Atwood has covered a great deal over her extraordinarily prolific career, but she’s returned again and again to certain preoccupations — preoccupations that are not currently fashionable.
When Michelle Dean accepted the National Book Critics Circle Award for excellence in reviewing this March, she mused that she had been rereading recently, and was struck by how unusual it felt in the context of 2017.
“So, if you’re born in 1932, you’re born into the Depression.
That’s going to have an effect on you.” Atwood herself was born in 1939 to a Canadian entomologist, so her early life was dominated by two things: World War II, and the Canadian wilderness.
At the time, Atwood has said, female poets were expected to be mystical and mysterious and probably suicidal, like Sylvia Plath; interviewers asked her, she writes in the essay collection , “not whether I was going to commit suicide, but when.” It was an image entirely at odds with the way Atwood describes herself, which is as “a nice, cosy sort of person, a bit absent-minded, a dab hand at cookies, beloved by domestic animals, and a knitter of sweaters with arms that are too long.” (Having briefly met Atwood, based on first impressions I find it much easier to imagine her saying, “I eat men like air,” like Plath’s Lady Lazarus than to imagine her knitting sweaters, but on this she disagrees with me.) Atwood would expand on this disconnect in her third novel, 1976’s , in which the heroine is a nice, silly woman who accidentally hypnotizes herself into writing serious poetry when she is procrastinating at her day job of churning out pulpy costume dramas, and is promptly flummoxed by the ensuing publicity.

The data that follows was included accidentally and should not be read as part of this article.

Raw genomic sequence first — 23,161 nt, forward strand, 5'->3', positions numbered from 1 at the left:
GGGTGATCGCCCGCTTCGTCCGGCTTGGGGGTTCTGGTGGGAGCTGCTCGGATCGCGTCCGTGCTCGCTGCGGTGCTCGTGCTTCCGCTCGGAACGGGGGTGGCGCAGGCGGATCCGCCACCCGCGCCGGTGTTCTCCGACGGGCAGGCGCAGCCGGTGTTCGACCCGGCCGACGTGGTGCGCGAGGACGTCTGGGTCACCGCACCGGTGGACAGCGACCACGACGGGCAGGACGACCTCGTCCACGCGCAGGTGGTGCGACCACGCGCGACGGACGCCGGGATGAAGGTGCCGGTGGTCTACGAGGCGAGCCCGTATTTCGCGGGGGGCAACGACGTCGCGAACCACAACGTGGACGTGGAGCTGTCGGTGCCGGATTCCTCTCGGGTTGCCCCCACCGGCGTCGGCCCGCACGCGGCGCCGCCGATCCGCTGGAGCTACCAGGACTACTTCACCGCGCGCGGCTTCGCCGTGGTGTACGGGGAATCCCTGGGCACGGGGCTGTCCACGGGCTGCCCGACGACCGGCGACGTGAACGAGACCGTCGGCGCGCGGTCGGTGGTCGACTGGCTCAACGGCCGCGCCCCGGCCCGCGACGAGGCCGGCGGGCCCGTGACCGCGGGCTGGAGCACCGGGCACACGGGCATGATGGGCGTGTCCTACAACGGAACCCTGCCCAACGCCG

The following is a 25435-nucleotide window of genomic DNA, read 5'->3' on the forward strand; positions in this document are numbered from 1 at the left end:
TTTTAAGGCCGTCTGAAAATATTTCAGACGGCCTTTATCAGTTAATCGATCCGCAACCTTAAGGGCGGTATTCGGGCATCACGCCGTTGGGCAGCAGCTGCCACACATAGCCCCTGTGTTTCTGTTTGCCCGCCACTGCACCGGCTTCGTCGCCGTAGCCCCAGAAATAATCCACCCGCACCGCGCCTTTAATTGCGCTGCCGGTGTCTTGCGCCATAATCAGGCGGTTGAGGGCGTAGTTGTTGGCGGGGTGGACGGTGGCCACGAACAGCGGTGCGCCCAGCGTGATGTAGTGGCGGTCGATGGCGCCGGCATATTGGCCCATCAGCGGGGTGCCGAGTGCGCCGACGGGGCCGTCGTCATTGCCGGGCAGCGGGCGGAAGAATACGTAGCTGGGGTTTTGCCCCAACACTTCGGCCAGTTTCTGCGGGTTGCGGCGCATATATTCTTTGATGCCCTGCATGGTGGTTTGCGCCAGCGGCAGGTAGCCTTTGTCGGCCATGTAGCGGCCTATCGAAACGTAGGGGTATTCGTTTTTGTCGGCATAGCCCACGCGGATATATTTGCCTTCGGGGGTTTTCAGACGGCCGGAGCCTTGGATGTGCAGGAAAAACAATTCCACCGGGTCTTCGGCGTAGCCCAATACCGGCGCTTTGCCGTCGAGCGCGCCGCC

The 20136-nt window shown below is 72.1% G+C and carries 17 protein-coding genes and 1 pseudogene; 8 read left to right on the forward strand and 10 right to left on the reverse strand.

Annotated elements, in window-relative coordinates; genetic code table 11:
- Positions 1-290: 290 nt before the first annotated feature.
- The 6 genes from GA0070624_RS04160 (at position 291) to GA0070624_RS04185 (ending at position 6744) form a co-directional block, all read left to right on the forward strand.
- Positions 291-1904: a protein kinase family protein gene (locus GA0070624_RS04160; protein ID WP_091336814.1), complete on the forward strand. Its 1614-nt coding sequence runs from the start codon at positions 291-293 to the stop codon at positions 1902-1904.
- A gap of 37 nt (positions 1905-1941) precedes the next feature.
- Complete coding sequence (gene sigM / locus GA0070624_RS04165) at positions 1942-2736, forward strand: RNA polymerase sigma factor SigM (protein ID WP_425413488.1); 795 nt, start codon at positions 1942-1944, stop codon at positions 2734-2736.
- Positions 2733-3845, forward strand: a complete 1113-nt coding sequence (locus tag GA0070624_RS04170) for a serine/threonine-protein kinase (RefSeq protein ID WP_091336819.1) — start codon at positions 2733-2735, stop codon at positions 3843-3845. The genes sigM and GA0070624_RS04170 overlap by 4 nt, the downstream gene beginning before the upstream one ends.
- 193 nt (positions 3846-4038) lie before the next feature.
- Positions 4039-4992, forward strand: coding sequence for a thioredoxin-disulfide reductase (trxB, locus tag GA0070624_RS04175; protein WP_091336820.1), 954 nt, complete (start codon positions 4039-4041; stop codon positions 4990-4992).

The interviewers want to turn her into a feminist and pretend that she forces them to call her after she politely tells them she has no preference, and they treat her as a mystical goddess figure to the point that she begins to see her public persona as a separate self: “She was taller than I was, more beautiful, more threatening.
She wanted to kill me and take my place, and by the time she did this no one would notice the difference because the media were in on the plot, they were helping her.” It’s a telling characterization from Atwood, who would have a vexed relationship with the press for the rest of her career — especially when it comes to the question of genre: how she sees it, and how her critics see it.
Atwood’s readers often describe her as a writer of feminist science fiction, prompting Atwood herself to declare she is nothing of the sort, thereby offending both feminists and science fiction fans.
In part, that disconnect comes about because Atwood insists on defining her own terms.
She’s interested in women’s rights, and she’s interested in the possibilities of technology for the future, but those questions don’t necessarily fall within the bounds of feminism and science fiction as she defines them.